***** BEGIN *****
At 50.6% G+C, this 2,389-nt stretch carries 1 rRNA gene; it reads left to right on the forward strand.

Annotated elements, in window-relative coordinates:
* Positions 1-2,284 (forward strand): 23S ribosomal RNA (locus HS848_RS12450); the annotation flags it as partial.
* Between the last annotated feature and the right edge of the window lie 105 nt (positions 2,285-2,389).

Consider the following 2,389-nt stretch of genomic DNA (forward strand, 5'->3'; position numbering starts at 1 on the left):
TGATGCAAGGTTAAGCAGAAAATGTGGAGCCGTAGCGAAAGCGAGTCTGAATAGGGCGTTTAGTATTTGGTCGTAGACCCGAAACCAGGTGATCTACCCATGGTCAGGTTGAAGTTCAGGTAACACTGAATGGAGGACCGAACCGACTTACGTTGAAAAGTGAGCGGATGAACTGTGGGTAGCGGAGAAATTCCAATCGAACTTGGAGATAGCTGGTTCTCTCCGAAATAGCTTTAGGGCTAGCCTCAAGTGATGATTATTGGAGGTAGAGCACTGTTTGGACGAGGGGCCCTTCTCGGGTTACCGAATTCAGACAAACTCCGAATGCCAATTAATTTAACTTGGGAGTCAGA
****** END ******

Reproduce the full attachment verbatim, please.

At 50.6% G+C, this 2,389-nt stretch carries 1 rRNA gene; it reads left to right on the forward strand.

Annotated elements, in window-relative coordinates:
* Positions 1-2,284 (forward strand): 23S ribosomal RNA (locus HS848_RS12450); the annotation flags it as partial.
* Between the last annotated feature and the right edge of the window lie 105 nt (positions 2,285-2,389).

Consider the following 2,389-nt stretch of genomic DNA (forward strand, 5'->3'; position numbering starts at 1 on the left):
TGATGCAAGGTTAAGCAGAAAATGTGGAGCCGTAGCGAAAGCGAGTCTGAATAGGGCGTTTAGTATTTGGTCGTAGACCCGAAACCAGGTGATCTACCCATGGTCAGGTTGAAGTTCAGGTAACACTGAATGGAGGACCGAACCGACTTACGTTGAAAAGTGAGCGGATGAACTGTGGGTAGCGGAGAAATTCCAATCGAACTTGGAGATAGCTGGTTCTCTCCGAAATAGCTTTAGGGCTAGCCTCAAGTGATGATTATTGGAGGTAGAGCACTGTTTGGACGAGGGGCCCTTCTCGGGTTACCGAATTCAGACAAACTCCGAATGCCAATTAATTTAACTTGGGAGTCAGA